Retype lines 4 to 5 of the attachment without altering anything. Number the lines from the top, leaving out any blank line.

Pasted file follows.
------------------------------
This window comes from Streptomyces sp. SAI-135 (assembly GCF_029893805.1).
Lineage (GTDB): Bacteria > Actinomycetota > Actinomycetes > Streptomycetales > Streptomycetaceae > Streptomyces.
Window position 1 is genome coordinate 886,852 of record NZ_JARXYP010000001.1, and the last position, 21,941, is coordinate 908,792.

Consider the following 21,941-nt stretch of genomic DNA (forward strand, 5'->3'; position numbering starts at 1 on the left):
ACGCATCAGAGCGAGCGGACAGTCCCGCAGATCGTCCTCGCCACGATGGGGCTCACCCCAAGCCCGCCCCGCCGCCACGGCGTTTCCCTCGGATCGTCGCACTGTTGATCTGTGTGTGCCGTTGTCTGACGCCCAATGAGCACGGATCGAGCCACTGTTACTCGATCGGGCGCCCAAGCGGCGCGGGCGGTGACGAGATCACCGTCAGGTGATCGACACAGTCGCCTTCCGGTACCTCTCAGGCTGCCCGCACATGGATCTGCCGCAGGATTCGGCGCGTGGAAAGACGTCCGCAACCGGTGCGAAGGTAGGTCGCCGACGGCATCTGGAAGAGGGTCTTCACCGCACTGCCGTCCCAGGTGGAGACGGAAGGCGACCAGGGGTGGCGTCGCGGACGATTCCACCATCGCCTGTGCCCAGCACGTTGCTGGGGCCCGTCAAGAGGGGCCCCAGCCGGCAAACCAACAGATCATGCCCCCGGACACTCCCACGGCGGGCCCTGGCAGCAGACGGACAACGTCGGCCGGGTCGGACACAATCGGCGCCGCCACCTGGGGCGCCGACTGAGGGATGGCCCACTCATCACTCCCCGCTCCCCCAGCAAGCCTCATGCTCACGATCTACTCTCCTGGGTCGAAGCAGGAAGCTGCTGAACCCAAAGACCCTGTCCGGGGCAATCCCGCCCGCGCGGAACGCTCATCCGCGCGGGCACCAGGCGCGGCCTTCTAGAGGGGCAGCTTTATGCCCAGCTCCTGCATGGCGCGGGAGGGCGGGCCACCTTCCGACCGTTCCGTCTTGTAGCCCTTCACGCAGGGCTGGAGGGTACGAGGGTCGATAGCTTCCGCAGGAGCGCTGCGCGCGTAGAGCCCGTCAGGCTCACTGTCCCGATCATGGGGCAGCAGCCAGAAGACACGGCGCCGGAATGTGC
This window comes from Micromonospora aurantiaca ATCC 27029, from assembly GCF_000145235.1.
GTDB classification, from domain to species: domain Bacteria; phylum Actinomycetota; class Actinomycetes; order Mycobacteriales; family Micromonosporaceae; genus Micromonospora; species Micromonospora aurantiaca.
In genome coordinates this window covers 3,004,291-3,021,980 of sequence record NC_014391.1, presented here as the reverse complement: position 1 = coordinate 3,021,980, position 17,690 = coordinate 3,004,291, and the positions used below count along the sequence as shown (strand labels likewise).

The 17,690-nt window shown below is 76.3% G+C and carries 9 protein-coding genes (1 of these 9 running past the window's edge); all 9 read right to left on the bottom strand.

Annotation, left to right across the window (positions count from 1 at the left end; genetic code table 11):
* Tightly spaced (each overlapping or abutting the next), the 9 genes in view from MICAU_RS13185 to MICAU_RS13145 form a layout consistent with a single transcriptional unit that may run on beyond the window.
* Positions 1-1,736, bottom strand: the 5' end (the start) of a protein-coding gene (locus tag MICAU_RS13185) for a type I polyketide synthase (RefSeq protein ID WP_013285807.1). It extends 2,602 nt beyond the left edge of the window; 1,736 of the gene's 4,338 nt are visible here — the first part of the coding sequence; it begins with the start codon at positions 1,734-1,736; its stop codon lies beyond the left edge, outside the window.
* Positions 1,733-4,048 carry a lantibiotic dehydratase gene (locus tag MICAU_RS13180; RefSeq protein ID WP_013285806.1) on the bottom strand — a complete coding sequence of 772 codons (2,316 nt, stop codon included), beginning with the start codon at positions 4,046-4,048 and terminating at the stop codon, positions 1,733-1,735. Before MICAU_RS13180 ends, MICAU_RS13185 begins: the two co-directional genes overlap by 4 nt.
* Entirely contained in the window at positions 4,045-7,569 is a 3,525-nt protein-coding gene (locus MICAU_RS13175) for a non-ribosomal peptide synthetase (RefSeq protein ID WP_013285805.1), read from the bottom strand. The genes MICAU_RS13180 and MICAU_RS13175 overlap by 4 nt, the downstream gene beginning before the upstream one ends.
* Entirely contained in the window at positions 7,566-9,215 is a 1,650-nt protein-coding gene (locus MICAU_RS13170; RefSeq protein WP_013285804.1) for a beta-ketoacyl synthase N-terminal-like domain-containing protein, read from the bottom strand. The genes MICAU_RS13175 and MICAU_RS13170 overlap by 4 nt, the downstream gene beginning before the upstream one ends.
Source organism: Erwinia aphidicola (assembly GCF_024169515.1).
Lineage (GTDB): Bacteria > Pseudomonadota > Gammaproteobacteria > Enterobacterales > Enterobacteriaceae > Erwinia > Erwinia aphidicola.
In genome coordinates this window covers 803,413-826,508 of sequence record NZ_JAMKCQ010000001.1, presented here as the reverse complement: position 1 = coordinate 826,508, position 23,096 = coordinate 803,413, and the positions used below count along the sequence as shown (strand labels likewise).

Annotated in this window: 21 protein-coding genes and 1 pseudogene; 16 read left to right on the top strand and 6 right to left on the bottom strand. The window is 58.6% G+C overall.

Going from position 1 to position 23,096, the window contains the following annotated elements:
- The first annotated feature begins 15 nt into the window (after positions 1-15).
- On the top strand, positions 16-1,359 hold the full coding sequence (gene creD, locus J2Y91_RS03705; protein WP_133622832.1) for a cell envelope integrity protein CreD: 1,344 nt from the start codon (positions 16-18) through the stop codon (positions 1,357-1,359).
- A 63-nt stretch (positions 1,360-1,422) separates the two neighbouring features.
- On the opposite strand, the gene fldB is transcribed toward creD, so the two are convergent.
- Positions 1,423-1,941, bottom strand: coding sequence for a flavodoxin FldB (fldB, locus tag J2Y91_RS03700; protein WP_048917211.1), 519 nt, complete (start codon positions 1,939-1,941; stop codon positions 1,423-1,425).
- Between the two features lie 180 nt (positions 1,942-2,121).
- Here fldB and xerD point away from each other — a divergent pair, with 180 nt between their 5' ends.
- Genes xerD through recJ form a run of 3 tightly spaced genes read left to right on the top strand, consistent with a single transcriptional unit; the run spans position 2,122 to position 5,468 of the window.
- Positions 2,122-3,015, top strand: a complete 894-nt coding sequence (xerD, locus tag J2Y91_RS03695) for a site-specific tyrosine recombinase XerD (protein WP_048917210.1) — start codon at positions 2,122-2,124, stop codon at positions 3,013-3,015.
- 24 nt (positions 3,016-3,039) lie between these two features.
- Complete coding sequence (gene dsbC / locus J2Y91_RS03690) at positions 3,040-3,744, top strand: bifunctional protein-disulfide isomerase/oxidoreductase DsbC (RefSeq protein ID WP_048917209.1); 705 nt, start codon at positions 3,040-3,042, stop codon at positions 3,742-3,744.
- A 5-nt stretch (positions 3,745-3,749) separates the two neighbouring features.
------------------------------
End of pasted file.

Consider the following 21,941-nt stretch of genomic DNA (forward strand, 5'->3'; position numbering starts at 1 on the left):
ACGCATCAGAGCGAGCGGACAGTCCCGCAGATCGTCCTCGCCACGATGGGGCTCACCCCAAGCCCGCCCCGCCGCCACGGCGTTTCCCTCGGATCGTCGCACTGTTGATCTGTGTGTGCCGTTGTCTGACGCCCAATGAGCACGGATCGAGCCACTGTTACTCGATCGGGCGCCCAAGCGGCGCGGGCGGTGACGAGATCACCGTCAGGTGATCGACACAGTCGCCTTCCGGTACCTCTCAGGCTGCCCGCACATGGATCTGCCGCAGGATTCGGCGCGTGGAAAGACGTCCGCAACCGGTGCGAAGGTAGGTCGCCGACGGCATCTGGAAGAGGGTCTTCACCGCACTGCCGTCCCAGGTGGAGACGGAAGGCGACCAGGGGTGGCGTCGCGGACGATTCCACCATCGCCTGTGCCCAGCACGTTGCTGGGGCCCGTCAAGAGGGGCCCCAGCCGGCAAACCAACAGATCATGCCCCCGGACACTCCCACGGCGGGCCCTGGCAGCAGACGGACAACGTCGGCCGGGTCGGACACAATCGGCGCCGCCACCTGGGGCGCCGACTGAGGGATGGCCCACTCATCACTCCCCGCTCCCCCAGCAAGCCTCATGCTCACGATCTACTCTCCTGGGTCGAAGCAGGAAGCTGCTGAACCCAAAGACCCTGTCCGGGGCAATCCCGCCCGCGCGGAACGCTCATCCGCGCGGGCACCAGGCGCGGCCTTCTAGAGGGGCAGCTTTATGCCCAGCTCCTGCATGGCGCGGGAGGGCGGGCCACCTTCCGACCGTTCCGTCTTGTAGCCCTTCACGCAGGGCTGGAGGGTACGAGGGTCGATAGCTTCCGCAGGAGCGCTGCGCGCGTAGAGCCCGTCAGGCTCACTGTCCCGATCATGGGGCAGCAGCCAGAAGACACGGCGCCGGAATGTGC